According to the General Social Survey (1972-2010 Cumulative Datafile), twenty-eight percent of American households report contacting an elected official sometime in the past five years. That’s a lot! Whether about a particular policy or a general concern, elected officials value this communication as it gives them a way to learn about constituent opinion and gauge whether they have an electoral incentive to attend to these concerns.
But how much contact is enough? Via randomized trial, Daniel Bergan and Richard Cole studied both the effects of phone calls and emails in two state legislatures, New Hampshire and Michigan (Bergan 2009; Bergan and Cole 2015). They find that if legislators receive 22 phone calls from constituents, they might change their vote on a bill – the phone calls had a nearly 12% effect on a legislator’s vote. Remarkably, the authors also find that if legislators received even more phone calls – 33, or even 65 – they weren’t any more likely to respond to their constituents then if they received just 22.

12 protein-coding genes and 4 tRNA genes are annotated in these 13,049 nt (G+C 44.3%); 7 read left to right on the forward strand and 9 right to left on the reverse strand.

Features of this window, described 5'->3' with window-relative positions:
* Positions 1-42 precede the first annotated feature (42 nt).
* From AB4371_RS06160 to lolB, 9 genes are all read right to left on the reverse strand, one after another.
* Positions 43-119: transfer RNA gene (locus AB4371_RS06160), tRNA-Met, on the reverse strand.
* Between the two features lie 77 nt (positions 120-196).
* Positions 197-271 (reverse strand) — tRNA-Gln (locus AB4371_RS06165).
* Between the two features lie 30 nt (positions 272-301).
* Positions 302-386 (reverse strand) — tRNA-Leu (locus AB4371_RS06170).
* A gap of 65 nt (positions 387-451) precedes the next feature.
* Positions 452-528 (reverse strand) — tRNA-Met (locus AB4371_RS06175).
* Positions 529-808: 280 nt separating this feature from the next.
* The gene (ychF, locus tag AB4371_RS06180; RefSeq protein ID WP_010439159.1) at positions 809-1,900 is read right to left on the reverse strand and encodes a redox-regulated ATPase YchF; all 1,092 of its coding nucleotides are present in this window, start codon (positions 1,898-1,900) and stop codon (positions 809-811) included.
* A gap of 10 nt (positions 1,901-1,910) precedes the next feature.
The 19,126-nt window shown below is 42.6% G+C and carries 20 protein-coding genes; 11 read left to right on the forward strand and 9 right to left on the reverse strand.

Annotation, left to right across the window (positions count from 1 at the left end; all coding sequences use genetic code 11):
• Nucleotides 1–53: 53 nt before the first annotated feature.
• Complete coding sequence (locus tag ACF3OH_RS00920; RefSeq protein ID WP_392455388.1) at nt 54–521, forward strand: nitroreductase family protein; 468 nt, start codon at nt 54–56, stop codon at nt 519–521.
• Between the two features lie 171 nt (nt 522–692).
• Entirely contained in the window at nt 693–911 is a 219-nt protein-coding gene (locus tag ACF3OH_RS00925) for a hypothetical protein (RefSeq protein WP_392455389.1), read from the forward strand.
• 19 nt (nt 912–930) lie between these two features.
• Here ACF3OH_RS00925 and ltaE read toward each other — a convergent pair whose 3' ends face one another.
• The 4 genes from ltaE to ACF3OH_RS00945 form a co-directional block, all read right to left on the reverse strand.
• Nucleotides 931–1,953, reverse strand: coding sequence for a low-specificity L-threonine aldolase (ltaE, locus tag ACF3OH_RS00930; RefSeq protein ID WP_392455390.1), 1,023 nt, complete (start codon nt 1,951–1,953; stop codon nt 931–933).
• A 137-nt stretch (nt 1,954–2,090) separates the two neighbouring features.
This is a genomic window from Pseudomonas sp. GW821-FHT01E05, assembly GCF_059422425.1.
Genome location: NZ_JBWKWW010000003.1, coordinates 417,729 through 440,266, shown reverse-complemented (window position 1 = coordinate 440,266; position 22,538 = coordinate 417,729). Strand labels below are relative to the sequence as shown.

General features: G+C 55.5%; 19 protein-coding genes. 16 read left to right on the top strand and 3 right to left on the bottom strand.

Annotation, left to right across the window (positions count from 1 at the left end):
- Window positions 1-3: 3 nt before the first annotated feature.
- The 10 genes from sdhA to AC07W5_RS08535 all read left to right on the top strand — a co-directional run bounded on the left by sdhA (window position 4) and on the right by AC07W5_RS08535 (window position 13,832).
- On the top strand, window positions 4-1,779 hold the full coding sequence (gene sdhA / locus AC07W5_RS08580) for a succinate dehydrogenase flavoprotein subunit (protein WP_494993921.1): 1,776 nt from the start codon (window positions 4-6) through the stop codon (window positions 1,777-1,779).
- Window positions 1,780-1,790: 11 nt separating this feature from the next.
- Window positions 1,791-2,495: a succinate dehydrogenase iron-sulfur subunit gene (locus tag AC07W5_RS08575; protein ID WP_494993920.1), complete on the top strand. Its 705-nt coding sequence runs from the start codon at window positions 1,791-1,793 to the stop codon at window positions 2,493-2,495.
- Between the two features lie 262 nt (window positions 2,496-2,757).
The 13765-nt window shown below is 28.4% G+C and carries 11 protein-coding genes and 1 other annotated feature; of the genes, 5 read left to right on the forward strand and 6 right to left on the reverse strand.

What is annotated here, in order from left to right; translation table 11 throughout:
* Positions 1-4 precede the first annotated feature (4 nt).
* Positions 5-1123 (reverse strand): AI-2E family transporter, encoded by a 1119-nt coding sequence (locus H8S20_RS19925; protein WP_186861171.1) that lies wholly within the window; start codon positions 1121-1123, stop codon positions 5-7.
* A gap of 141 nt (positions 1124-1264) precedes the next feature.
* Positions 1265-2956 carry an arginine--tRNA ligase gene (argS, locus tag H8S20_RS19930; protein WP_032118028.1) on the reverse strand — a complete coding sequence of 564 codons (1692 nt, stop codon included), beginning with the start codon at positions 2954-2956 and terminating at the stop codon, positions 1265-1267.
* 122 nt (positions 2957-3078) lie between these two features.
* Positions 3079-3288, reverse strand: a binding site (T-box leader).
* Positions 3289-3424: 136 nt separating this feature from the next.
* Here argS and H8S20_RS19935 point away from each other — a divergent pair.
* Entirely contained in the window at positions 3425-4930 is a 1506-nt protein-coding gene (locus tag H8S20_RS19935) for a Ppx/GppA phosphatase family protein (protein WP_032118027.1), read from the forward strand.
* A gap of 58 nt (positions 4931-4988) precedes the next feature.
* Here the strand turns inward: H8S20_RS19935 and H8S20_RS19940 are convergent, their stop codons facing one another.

It takes 22. State legislators – and other local officials – receive relatively few contacts on all but the few “hot button” issues. Policy makers respond to constituents. Take action on a project today – and help that team get to 22!